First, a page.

VA OIG confirmed allegations that one VA psychiatrist refused to admit a suicidal veteran hours before he committed suicide.
The inpatient unit was full.
Had VA not failed to follow certain protocol prior to the suicide, the psychiatrist may not have rejected the veteran’s request but instead admitted him right away.
How is it that despite hundreds of millions of taxpayer dollars allocated to suicide prevention, tons of public scrutiny, and numerous protocol improvements, is VA still getting it wrong?
IG Investigation Of Suicidal Veteran
The facility in question is the Iowa City VA Medical Center. The IG investigation determined the agency provided Ketchum with inadequate services but stopped short at finding that the deficiencies caused the suicide.
In July 2016, veteran Brandon Ketchum asked a VA psychiatrist to admit him for inpatient care but the psychiatrist refused. Early into the appointment, the veteran then became distraught and left the facility. Hours later, he was dead from an apparent suicide.
According to IG, “It is difficult to determine the degree, if any, to which these shortcomings contributed to the patient’s death by suicide.” Had VA properly evaluated the veterans psychosocial struggles, that knowledge may have altered the course of care.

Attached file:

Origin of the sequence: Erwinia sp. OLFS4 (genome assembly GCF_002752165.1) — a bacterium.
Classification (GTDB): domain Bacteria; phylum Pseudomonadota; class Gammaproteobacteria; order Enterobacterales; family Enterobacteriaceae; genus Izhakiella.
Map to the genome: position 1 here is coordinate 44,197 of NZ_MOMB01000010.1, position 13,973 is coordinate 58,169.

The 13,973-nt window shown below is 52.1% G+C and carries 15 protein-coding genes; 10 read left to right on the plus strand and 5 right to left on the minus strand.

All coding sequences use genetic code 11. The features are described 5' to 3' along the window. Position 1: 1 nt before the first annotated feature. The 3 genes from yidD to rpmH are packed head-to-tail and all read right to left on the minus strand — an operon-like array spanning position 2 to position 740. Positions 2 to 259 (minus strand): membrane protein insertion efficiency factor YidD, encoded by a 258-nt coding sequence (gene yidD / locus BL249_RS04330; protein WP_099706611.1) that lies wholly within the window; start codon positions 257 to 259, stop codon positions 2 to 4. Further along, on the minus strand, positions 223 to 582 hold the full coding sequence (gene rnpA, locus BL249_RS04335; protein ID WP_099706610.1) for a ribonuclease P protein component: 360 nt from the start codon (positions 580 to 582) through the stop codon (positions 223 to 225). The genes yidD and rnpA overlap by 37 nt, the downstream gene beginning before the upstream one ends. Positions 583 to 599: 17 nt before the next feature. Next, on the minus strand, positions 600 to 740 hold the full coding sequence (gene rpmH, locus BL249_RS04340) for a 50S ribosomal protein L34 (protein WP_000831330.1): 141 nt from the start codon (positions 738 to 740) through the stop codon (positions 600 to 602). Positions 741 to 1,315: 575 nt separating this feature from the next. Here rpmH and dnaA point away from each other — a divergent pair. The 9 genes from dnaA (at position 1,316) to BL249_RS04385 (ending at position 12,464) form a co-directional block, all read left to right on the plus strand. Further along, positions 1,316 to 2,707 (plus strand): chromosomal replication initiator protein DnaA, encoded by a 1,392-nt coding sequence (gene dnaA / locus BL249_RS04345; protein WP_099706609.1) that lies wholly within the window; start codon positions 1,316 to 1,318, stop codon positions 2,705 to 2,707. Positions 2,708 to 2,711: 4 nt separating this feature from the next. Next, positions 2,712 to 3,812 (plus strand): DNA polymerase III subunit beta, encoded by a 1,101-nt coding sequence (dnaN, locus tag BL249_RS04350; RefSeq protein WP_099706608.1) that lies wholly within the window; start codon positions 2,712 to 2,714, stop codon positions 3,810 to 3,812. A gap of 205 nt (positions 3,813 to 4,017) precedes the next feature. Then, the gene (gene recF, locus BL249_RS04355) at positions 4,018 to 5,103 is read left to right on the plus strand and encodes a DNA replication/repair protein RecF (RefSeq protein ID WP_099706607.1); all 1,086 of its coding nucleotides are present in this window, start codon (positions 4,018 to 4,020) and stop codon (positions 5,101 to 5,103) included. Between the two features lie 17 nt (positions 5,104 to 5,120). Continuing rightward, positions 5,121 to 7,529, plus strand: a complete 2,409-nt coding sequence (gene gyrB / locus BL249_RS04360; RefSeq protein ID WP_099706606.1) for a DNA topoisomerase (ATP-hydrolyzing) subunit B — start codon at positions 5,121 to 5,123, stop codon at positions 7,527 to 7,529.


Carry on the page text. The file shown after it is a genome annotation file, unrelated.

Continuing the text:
The Iowa City facility failed to adhere to VHA policies on no-shows, treatment planning, and the use of principal MH providers. But again, IG stopped short of concluded these failures contributed materially to the suicide much less refusing to admit the veteran when the veteran asked hours before the suicide.
IG investigated the suicide at the behest of lawmakers that pressured the agency to look into the matter.
Iowa Senators Grassley and Ernst, Wisconsin Senator Johnson, and Iowa Representative Loebsack released the following statement about the findings in the review:
This case is a tragic example of why we must do better for our veterans. It also illustrates the importance of having independent watchdogs at federal agencies. Inspectors general review agency work and point out problems that need to be fixed and ensure that policies and procedures in place are adequate. In this case, the inspector general report made four recommendations to improve mental health treatment for veterans going forward, but could not determine if these shortcomings impacted Brandon’s care. With an average of 20 veterans committing suicide a day, the VA must do everything in its power to extend help before it is too late. When it comes to caring for these brave men and women, there is no room for error. We expect the VA to implement the recommendations thoroughly and carefully, and we intend to make sure the VA does so. The VA should go beyond the recommendations if necessary. We all have to work as hard as possible to make sure all veterans receive the care they need and deserve.
Anyone interested in the course of treatment and protocol VA is supposed to follow for suicidal ideations and suicide prevention should reach this IG report closely.
It does provide a great deal of insight into what should happen.